Should we think of the markets right now as really a two-tiered market?
That's what Ralph Acampora, director of technical analysis at Altraira Wealth Management, believes. The man often called "the godfather of technical analysis" said there's a difference in performance between large-cap indices and smaller-cap indices.
"The large caps, as measured by the Dow [Jones Industrial Average] and the S&P  have done well," Acampora said. But, as those major indices hit new highs, "the secondaries –the NASDAQ Composite, the Russell 2000 and the S&P MidCap  – unfortunately [are] failing to do that. And, as long as that continues, that tells me there is a two-tiered market."
The only way for Acampora to be positive on the markets would be "new highs in the NASDAQ, the MidCap and the Russell."
What could be helping the S&P 500 and the Dow may be what's happening overseas. Larger U.S. companies generally have more exposure to foreign economies than smaller-cap stocks. Germany's "DAX Index, which I think is the engine of Europe, like the Dow Jones earlier this year, couldn't make a new high," Acampora said. "But, that's not the case today. Europe looks strong to me – looks very strong."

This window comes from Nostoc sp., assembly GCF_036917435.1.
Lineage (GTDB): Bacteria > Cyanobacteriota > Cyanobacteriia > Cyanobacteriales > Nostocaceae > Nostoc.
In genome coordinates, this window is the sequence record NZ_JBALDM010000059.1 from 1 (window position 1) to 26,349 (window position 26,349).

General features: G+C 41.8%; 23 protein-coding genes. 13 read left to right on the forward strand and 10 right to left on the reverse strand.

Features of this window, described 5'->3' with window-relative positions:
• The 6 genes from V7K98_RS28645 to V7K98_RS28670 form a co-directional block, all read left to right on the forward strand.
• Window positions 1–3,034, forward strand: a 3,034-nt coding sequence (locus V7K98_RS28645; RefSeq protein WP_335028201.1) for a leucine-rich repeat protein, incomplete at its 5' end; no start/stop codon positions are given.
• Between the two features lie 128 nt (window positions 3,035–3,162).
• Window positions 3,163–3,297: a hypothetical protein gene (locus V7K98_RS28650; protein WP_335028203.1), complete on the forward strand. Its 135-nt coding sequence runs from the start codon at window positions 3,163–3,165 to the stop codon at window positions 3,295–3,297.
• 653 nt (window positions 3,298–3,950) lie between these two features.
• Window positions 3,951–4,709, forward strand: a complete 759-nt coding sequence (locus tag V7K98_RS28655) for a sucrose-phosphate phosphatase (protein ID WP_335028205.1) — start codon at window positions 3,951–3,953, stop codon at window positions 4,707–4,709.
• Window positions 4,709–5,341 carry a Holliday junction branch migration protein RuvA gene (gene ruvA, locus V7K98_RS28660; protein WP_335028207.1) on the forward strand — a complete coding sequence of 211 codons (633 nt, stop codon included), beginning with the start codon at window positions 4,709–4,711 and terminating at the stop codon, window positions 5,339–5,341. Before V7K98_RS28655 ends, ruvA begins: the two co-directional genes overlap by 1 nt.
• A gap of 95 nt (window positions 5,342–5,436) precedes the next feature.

A two-tiered market means investors have to be more selective in their investments, according to Acampora. "You have to be really stock-specific," he said. "This is a stockpickers’ market. You want to avoid the ones that are not participating and go into the ones that are participating."
Also weighing on stocks is the calendar. "Technicians look at this as the second year of the president's term in office and that usually has a correction," Acampora said. "Between now and October, there is this tendency that the market could correct. And, if I don't see any improvement in the NASDAQ, MidCap and the Russell, I think the correction's going to be deeper there."
But, all may not be lost. Acampora sees a positive sign with the Dow Jones Industrial Average and the Dow Jones Transportation Average both near their record highs.
"When they're both doing well, it bodes well for the economy," Acampora said. "The market is a leading economic indicator. So, long term, I have no problem. I'm very, very bullish long term."
To see the full discussion with Acampora on what's next for the markets, watch the above video.